National Weather Service Goodland KS
527 PM MDT Wed Aug 12 2020 .SHORT TERM...(This evening through Saturday) Issued at 245 PM MDT Wed Aug 12 2020 Tonight...There will be a low chance of thunderstorms this evening with the focus being on Yuma county and locations along the Nebraska/Kansas border area where HRRR suggesting some activity moving in from the northwest around 7 PM MDT moving southeast through the evening then dissipating. Fog is expected to spread northward after midnight. Dense fog is possible per model visibility forecasts and at this time would be primarily along and south of Interstate 70. Low temperatures are expected to range from the upper 50s to low 60s in far eastern Colorado to the low to upper 60s elsewhere. Thursday-Thursday night...morning fog is expected to dissipate by 14z or 15z with a sunny to mostly sunny sky in the afternoon. I`ll be adding a slight chance of thunderstorms to the forecast near the CO/KS border in the afternoon hours through about sunset where low level convergence is maximized along a dry line with a weak disturbance moving through from the northwest. High temperatures are expected to range from the low 90s in Norton and Hill City to near 100 degrees across parts of far eastern Colorado behind the dryline and where 850mb temperatures are near 90 degrees F. Low temperatures are expected to be in the low to mid 60s. Friday-Friday night...presently the forecast is dry. If the GFS model is correct enough moisture in the 700-500mb layer moves close to the northeast corner of the area around 00z-03z to support an isolated thunderstorm mention. High temperatures are expected to be in the low to upper 90s with low temperatures in the low to mid 60s. Saturday...isolated afternoon thunderstorms will be possible as the models bring another weather system (per 700-500mb humidity) through the area from the northwest. East to southeast surface winds will provide for slightly "less hot" conditions with high temperatures in the low to mid 90s. .LONG TERM...(Saturday night through Wednesday) Issued at 203 PM MDT Wed Aug 12 2020 Saturday night will see the storms and showers that formed during the afternoon and evening continue to move east and south throughout the evening and early night hours. Lows are likely to drop to near 60 with winds out of the south around 10 to 15 mph. Winds would be stronger with any storm that remained in the area. Sunday has the upper level high sitting near Utah and Nevada begin to have a ridge extend north into Canada off of it. This will not immediately impact the Tri-State area as we would remain under northwest flow aloft with the potential for shortwave energy to pass through the area. While the area as a whole will see a chance for afternoon and evening storms, the greater chances are likely to be in the southern portion of the area based on guidance. Highs are likely to be in the upper 80s but the GFS is suggesting that temperatures may be a few degrees higher. Will have to see what the conditions are after the storms and front pass through on Saturday. Monday through Wednesday has the upper level pattern near stagnant with the upper high in the same position as Sunday with the ridge moving slowly east over the period. Meanwhile an upper low sits just north of Ontario with a trough that extends slowly south across the period. This will have the area remain in north to northwest flow which will continue to allow shortwaves to pass and add instability. At the surface, a stationary boundary will likely linger in Eastern Colorado and serve as a potential focal point for storm development. With PWAT values near or slightly above normal and 850 dewpoints near 14C, there will be sufficient moisture for storms to develop. Henceforth, each day will likely see a similar pattern of storms developing in Central to Eastern Colorado and moving east across our area during the afternoon and evening. It may be possible for some of these storms to become severe and/or produce heavy rainfall given the instability and moisture present but not enough confidence to forecast it yet. Highs are likely to stay in the mid to upper 80`s during this time period. && .AVIATION...(For the 00Z TAFS through 00Z Thursday evening) Issued at 525 PM MDT Wed Aug 12 2020 GLD: IFR-LIFR stratus and/or fog may develop late tonight, mainly in the 10-14Z time frame. Otherwise, VFR conditions will prevail through the TAF period. Light E-ESE winds will prevail this evening -- becoming light/variable overnight -- remaining light/ variable or becoming W-SW at 5-10 knots during the day on Thu. MCK: IFR-LIFR stratus and/or fog may develop late tonight, mainly in the 10-13Z time frame. Otherwise, VFR conditions will prevail through the TAF period. Light ESE-SE winds will prevail this evening -- becoming light/variable overnight. Winds will remain light through mid-afternoon, becoming south at 12-16 knots near the end of the TAF period (late Thu afternoon). && .GLD WATCHES/WARNINGS/ADVISORIES... KS...NONE. CO...NONE. NE...NONE. && $$ SHORT TERM...99 LONG TERM...KAK AVIATION...VINCENT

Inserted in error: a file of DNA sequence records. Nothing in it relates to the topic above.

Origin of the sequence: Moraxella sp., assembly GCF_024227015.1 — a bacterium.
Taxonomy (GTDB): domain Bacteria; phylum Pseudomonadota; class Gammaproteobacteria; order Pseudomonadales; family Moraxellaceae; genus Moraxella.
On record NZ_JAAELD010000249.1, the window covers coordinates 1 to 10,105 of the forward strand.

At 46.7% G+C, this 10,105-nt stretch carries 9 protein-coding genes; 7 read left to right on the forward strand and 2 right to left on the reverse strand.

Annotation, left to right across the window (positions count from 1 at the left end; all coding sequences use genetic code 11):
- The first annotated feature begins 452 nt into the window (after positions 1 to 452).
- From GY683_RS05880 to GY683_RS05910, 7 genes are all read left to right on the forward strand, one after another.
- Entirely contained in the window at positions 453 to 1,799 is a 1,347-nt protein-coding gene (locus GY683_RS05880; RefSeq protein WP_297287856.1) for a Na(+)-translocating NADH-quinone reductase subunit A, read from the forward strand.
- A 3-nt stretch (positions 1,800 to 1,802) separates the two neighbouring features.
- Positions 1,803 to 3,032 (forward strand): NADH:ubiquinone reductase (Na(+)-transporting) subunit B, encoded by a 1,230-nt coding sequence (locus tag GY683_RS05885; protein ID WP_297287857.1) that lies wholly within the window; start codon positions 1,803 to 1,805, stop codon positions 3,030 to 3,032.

Area Forecast Discussion
National Weather Service Lincoln IL